Is Smart Underwear in Our Near Future?


In the past few years we’ve been seeing a lot of new wearable technology. In fact, much of our closets could now be replaced with wearable tech. From smart jackets, to socks, to helmets and shoes, we’ve pretty much got everything covered. But now, Engineers at the University of California are considering smart underwear. Why and how? Keep reading to find out.


What are Printed Sensors

Researchers at the University of California and the San Diego Jacobs School of Engineering have been working with printed sensors. These sensors are micro sensors that can be printed onto fabrics and are essentially simple electrodes that can be washed, put in the dryer, and worn around on a variety of clothing. Tests on the sensors revealed that they stay put even during vigorous wear, especially when printed on the inside of garments. The sensors pick up a range of data and have been proven to detect hydrogen peroxide, NADH, and several other compounds that medical sensors have to sense, essentially making these micro-sensors perfect for wearable medical monitoring systems.

Why Underwear?

While most of us don’t think of our underwear as something that we want to monitor us, researchers suggest that it’s the perfect way to integrate monitors into everyday clothing. Underwear is an ideal choice because it is worn every day by the majority of people, and the elastic bands keep it close to the skin where sensors need to be. Printing micro sensors onto the back of the bank creates the perfect alternative to wearing a strap on sensor. Best of all, anyone who usually wears underwear wouldn’t even notice wearing the sensors.

What Can It Do?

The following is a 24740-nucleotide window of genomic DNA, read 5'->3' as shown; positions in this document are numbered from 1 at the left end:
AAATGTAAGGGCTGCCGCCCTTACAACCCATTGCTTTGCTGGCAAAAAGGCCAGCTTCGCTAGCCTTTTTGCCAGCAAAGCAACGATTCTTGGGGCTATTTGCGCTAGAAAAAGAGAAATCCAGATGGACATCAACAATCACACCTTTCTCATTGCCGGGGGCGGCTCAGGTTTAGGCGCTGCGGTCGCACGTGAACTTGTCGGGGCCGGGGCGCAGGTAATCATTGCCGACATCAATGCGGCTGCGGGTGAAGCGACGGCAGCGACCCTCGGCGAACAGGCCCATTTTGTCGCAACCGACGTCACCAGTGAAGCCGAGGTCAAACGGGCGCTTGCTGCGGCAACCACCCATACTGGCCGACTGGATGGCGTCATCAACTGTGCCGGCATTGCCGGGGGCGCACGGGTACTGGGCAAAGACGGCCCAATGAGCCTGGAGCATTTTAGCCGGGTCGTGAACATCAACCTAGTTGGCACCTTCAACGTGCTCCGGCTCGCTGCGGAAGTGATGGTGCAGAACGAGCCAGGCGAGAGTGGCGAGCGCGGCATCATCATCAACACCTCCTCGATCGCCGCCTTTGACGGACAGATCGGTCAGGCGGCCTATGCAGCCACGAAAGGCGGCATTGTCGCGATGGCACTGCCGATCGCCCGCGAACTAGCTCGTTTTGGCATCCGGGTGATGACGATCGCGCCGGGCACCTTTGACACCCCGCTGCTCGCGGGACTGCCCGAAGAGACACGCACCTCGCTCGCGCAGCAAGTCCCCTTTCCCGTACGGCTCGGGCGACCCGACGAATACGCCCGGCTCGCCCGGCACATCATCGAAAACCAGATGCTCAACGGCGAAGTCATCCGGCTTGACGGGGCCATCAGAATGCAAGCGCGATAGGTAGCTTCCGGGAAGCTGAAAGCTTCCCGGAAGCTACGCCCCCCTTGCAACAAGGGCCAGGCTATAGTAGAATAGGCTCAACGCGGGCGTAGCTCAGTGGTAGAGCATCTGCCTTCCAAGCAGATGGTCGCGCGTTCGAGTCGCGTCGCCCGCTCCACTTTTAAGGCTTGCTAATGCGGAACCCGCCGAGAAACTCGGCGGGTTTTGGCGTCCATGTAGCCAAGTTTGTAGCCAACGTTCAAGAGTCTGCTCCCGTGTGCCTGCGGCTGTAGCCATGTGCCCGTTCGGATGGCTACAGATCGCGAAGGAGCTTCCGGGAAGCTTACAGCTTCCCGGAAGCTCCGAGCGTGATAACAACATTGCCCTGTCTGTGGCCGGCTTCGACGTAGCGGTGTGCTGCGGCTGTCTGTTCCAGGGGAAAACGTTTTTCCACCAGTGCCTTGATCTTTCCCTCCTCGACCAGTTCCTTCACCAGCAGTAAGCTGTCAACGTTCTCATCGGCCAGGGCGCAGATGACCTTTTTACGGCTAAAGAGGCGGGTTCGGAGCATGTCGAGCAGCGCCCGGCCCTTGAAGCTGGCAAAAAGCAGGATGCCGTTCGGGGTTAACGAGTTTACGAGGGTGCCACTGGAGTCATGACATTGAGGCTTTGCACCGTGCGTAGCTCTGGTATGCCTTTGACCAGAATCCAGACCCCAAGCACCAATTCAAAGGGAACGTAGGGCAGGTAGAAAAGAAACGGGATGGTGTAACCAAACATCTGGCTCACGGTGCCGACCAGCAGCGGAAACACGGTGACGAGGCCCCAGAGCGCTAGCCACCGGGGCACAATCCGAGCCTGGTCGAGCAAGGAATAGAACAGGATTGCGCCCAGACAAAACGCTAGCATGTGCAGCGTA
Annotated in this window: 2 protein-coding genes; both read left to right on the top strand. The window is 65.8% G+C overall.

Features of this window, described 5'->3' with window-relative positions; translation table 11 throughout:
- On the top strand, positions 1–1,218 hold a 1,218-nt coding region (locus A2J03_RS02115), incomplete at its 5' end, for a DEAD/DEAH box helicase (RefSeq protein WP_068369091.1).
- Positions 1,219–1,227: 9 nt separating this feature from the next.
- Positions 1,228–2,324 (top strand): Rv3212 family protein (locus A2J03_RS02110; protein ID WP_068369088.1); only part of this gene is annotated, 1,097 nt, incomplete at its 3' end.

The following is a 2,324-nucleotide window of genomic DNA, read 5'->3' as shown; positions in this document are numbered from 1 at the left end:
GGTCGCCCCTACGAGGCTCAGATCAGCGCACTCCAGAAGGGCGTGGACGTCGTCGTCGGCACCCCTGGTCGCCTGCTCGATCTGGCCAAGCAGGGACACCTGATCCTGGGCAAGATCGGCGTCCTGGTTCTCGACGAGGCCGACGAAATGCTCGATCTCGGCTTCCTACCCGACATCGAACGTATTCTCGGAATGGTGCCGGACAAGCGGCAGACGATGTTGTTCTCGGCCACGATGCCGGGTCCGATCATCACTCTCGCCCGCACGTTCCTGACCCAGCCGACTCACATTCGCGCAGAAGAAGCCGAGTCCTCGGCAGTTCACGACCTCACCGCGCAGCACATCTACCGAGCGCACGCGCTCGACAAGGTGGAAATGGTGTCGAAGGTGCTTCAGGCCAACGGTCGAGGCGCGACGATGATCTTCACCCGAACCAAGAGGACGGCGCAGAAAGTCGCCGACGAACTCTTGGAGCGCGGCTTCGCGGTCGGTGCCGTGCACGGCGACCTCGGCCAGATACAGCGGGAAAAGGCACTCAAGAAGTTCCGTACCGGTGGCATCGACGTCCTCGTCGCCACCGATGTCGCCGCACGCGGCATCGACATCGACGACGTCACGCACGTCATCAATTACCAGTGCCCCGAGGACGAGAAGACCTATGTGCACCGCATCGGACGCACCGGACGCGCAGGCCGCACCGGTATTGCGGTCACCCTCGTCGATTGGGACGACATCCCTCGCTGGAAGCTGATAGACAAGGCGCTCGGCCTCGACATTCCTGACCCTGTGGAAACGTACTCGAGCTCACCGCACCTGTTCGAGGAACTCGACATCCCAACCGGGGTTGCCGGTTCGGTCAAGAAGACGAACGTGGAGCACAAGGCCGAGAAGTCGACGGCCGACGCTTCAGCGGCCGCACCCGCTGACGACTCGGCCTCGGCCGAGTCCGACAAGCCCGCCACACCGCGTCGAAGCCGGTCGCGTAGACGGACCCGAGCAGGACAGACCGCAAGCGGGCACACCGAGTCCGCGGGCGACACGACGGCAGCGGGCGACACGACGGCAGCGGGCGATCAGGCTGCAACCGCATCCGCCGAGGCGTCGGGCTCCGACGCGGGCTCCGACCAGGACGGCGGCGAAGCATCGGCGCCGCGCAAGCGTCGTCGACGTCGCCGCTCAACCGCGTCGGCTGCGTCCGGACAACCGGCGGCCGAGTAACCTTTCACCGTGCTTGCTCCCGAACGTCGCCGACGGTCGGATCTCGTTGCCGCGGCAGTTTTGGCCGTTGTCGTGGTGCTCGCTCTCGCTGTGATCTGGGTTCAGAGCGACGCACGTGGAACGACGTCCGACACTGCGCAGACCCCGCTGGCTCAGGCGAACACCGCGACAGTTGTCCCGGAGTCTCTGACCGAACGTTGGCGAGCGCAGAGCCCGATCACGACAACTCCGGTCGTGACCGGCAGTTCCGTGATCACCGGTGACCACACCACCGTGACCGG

While currently the smart underwear is still in prototype phases, it can already do a lot that might actually save lives. The current sensors can detect when the wearer is feeling unwell, when their body temperature changes, when their heart rate increases, when they need medication, and even when someone goes into shock. The sensors pick up bio markers like enzymes including glucose, lactate, and more.
The developers suggest that while the current version of their smart underwear can only be used for monitoring, they are currently working on newer versions that can actually diagnose and administer life saving medicine and drugs to someone. For example, if a diabetic goes into shock while wearing the underwear it might be used to alert an emergency contact.
In other examples, it could be used in hospitals to detect issues and automatically issue medication. Bio sensors can detect a variety of issues and can detect stress caused by pain, which would make administering the right medication easy if the doctors already knew what the problem was. Essentially, the smart underwear could be used in hospitals for automatically administering needed drugs when the person needed them.
While none of this is currently possible, the UC San Diego NanoEngineers, Clarkson University, the University of California, and the San Diego Jacobs School of Engineering are all working on making it a reality. With the basic technology already in place, their job is to perfect the electrodes to detect biomarkers and alert the wearers of problems.